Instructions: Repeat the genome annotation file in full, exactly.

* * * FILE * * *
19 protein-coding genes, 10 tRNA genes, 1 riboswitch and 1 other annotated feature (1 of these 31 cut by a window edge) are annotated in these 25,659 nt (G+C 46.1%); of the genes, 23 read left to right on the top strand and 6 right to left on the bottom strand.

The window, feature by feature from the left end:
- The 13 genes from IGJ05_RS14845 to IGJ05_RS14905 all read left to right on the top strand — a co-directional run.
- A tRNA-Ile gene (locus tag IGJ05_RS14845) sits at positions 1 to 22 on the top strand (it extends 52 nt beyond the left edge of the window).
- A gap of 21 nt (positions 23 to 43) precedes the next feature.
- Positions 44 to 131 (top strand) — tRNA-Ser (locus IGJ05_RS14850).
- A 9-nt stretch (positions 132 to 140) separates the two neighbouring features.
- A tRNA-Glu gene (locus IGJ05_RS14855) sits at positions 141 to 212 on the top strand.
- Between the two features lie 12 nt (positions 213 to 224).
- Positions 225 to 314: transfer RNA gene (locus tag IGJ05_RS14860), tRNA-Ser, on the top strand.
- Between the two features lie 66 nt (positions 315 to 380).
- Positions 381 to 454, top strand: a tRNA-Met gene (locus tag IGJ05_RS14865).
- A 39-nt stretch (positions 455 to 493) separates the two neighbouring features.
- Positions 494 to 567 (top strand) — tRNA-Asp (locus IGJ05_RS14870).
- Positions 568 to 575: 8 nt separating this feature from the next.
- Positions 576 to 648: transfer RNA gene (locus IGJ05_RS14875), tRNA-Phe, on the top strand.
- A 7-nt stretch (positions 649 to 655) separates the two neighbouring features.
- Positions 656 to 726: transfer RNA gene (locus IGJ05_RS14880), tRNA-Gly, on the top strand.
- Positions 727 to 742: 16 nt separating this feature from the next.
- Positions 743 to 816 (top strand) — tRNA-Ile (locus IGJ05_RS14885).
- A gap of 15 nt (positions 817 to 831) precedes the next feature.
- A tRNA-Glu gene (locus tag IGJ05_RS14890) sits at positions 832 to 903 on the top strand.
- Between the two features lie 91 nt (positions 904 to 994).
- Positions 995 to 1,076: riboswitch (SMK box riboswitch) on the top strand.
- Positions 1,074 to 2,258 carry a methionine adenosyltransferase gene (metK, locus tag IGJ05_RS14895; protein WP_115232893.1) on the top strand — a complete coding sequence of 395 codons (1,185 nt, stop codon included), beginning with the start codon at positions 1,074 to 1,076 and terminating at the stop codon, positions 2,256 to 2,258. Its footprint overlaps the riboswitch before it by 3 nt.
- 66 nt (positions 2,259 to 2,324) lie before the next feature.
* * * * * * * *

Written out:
19 protein-coding genes, 10 tRNA genes, 1 riboswitch and 1 other annotated feature (1 of these 31 cut by a window edge) are annotated in these 25,659 nt (G+C 46.1%); of the genes, 23 read left to right on the top strand and 6 right to left on the bottom strand.

The window, feature by feature from the left end:
- The 13 genes from IGJ05_RS14845 to IGJ05_RS14905 all read left to right on the top strand — a co-directional run.
- A tRNA-Ile gene (locus tag IGJ05_RS14845) sits at positions 1 to 22 on the top strand (it extends 52 nt beyond the left edge of the window).
- A gap of 21 nt (positions 23 to 43) precedes the next feature.
- Positions 44 to 131 (top strand) — tRNA-Ser (locus IGJ05_RS14850).
- A 9-nt stretch (positions 132 to 140) separates the two neighbouring features.
- A tRNA-Glu gene (locus IGJ05_RS14855) sits at positions 141 to 212 on the top strand.
- Between the two features lie 12 nt (positions 213 to 224).
- Positions 225 to 314: transfer RNA gene (locus tag IGJ05_RS14860), tRNA-Ser, on the top strand.
- Between the two features lie 66 nt (positions 315 to 380).
- Positions 381 to 454, top strand: a tRNA-Met gene (locus tag IGJ05_RS14865).
- A 39-nt stretch (positions 455 to 493) separates the two neighbouring features.
- Positions 494 to 567 (top strand) — tRNA-Asp (locus IGJ05_RS14870).
- Positions 568 to 575: 8 nt separating this feature from the next.
- Positions 576 to 648: transfer RNA gene (locus IGJ05_RS14875), tRNA-Phe, on the top strand.
- A 7-nt stretch (positions 649 to 655) separates the two neighbouring features.
- Positions 656 to 726: transfer RNA gene (locus IGJ05_RS14880), tRNA-Gly, on the top strand.
- Positions 727 to 742: 16 nt separating this feature from the next.
- Positions 743 to 816 (top strand) — tRNA-Ile (locus IGJ05_RS14885).
- A gap of 15 nt (positions 817 to 831) precedes the next feature.
- A tRNA-Glu gene (locus tag IGJ05_RS14890) sits at positions 832 to 903 on the top strand.
- Between the two features lie 91 nt (positions 904 to 994).
- Positions 995 to 1,076: riboswitch (SMK box riboswitch) on the top strand.
- Positions 1,074 to 2,258 carry a methionine adenosyltransferase gene (metK, locus tag IGJ05_RS14895; protein WP_115232893.1) on the top strand — a complete coding sequence of 395 codons (1,185 nt, stop codon included), beginning with the start codon at positions 1,074 to 1,076 and terminating at the stop codon, positions 2,256 to 2,258. Its footprint overlaps the riboswitch before it by 3 nt.
- 66 nt (positions 2,259 to 2,324) lie before the next feature.